U.S. District Judge Damon Leichty's ruling that Indiana University can require students to submit proof they have been vaccinated against COVID-19 before returning to campus was a blow to anti-vaccine activists and a welcome sign for the hundred of other public and private colleges and universities with similar vaccine requirements. The California State University and University of Connecticut systems are awaiting federal rulings from similar lawsuits.
Federal courts have consistently upheld vaccination requirements at K-12 schools and in workplaces, The Wall Street Journal reported Monday, citing Arizona State University public health professor James Hodge, but this case is among the first to tackle COVID-19 vaccine mandates at public universities.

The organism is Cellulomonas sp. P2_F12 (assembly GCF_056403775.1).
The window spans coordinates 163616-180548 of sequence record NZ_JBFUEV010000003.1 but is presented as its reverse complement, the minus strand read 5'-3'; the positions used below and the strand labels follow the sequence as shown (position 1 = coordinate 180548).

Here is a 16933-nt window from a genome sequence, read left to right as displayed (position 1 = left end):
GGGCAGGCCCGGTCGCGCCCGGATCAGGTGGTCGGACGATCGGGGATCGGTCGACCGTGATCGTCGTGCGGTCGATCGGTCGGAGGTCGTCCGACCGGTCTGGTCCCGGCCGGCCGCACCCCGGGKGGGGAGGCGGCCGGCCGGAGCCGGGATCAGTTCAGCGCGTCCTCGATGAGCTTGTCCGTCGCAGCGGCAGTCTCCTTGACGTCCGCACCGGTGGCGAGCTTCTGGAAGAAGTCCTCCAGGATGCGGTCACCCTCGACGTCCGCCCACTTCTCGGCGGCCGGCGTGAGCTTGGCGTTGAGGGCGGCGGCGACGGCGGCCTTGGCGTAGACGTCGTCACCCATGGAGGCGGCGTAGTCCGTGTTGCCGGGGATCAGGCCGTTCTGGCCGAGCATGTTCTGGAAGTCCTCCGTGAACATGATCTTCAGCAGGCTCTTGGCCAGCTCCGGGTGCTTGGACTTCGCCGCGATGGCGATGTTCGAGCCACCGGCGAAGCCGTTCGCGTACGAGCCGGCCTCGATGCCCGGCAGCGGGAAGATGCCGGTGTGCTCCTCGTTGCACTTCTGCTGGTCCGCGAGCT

Leichty, appointed by former President Donald Trump, issued his 101-page decision Sunday, dismissing the challenge to Indiana University's vaccine requirement from eight undergrad and graduate students who had claimed the requirement unconstitutionally infringed on their bodily autonomy and medical privacy rights. He said Indiana University did not violate any fundamental right enshrined in the Constitution and met the lower standard of showing its policy was "rationally related to ensuring the public health of students," as well as faculty and the broader community.
Students were also given the option to remain off-campus if they declined to get vaccinated, Leichty noted, and most of the plaintiffs were granted exemptions from the vaccine requirement, allowing them to attend in-person if they wore a mask indoors and got tested regularly — requirements the student plaintiffs rejected. He also looked at the safety data for the vaccines, still under emergency authorization approval, and found little serious risk. "No one should blithely dismiss the call for further investigation, but the students' case isn't strong today," Leichty wrote.